Stallion to gelding... for the worse? - The Horse Forum
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post #1 of 2 Old 12-19-2009, 03:02 PM Thread Starter
Join Date: Jun 2009
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Stallion to gelding... for the worse?

In my spare time, I'm riding a cute little quarter horse gelding for my friend. Doc is a western pleasure boy, but we used to do both english and western on him.

When he came to our barn he was a stud. Sweetest, most amazing stud ever. He's from the Doc breeding line and they are known for that. As a stud, we rode without spurs for english and he knew squeezing meant go forward and he knew the head placement and he was beautiful. As soon as you put western spurs on, he knew to drop his head, squeezing meant slow down and jogging and loping was dreamlike.

They gelded him because he was almost sold, but it failed and he's still here. Granted, he hasn't had as much love as he used to, but I've found his undersaddle has changed.

He's still an angel, but he likes to fight the western "frame". well not fight, just slowly raise his head. he goes too fast and tends to mess with little kids. He was never like that as a stallion. we gave 5 year olds lessons on him as a stallion.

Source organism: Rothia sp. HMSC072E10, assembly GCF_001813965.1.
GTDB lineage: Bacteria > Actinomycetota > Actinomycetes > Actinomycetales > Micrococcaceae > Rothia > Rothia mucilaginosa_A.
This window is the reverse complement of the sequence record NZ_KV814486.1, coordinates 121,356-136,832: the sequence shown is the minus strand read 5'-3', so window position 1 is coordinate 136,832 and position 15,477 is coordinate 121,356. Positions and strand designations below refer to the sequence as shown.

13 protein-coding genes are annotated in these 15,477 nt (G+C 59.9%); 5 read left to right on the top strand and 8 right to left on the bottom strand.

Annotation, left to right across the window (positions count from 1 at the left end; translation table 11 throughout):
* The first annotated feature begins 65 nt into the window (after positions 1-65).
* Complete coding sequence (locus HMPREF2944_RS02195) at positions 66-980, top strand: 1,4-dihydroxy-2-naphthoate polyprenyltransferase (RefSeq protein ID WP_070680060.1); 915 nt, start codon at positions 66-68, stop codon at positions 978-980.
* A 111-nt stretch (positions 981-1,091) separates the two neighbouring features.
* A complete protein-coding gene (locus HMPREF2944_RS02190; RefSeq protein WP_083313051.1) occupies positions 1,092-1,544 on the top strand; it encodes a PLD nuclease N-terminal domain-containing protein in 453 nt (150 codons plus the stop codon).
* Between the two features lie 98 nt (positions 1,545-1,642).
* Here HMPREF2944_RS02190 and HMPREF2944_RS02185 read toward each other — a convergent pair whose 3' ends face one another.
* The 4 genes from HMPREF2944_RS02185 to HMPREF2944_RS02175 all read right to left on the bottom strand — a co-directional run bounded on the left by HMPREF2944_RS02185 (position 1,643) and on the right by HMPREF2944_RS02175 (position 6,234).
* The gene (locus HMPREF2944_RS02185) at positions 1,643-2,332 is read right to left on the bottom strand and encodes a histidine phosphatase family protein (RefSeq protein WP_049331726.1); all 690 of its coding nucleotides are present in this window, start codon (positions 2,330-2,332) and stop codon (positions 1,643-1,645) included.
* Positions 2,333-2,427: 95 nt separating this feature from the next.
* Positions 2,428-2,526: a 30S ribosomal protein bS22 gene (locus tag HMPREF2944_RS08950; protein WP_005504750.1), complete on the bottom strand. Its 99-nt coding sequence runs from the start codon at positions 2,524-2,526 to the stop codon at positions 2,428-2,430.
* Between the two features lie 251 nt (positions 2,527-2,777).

Has anyone ever seen this before? I've been thinking of just loving him up and really working on making everything fun, but can anyone think of another reason he would change like that? We used to show him both English and Western and he won everything.

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post #2 of 2 Old 12-19-2009, 03:32 PM
Join Date: May 2009
Location: CO
Posts: 5,061
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If he hasn't been worked with as much, that could certainly explain it...maybe when he gets back into regular work things will go back to normal.

If he is indeed fighting his 'western frame' has back or neck, or even joint trouble been ruled out? WP can be really hard on the horse's joints\back, etc, because they are forced into a frame that is certainly very unusual for them; to low, and with little impulsion.

Maybe just "ride" him for a while, without expecting him to be in any real sort of frame; just enjoy him, and let him find a natural frame.

"The ideal horseman has the courage of a lion, the patience of a saint, and the hands of a woman..."
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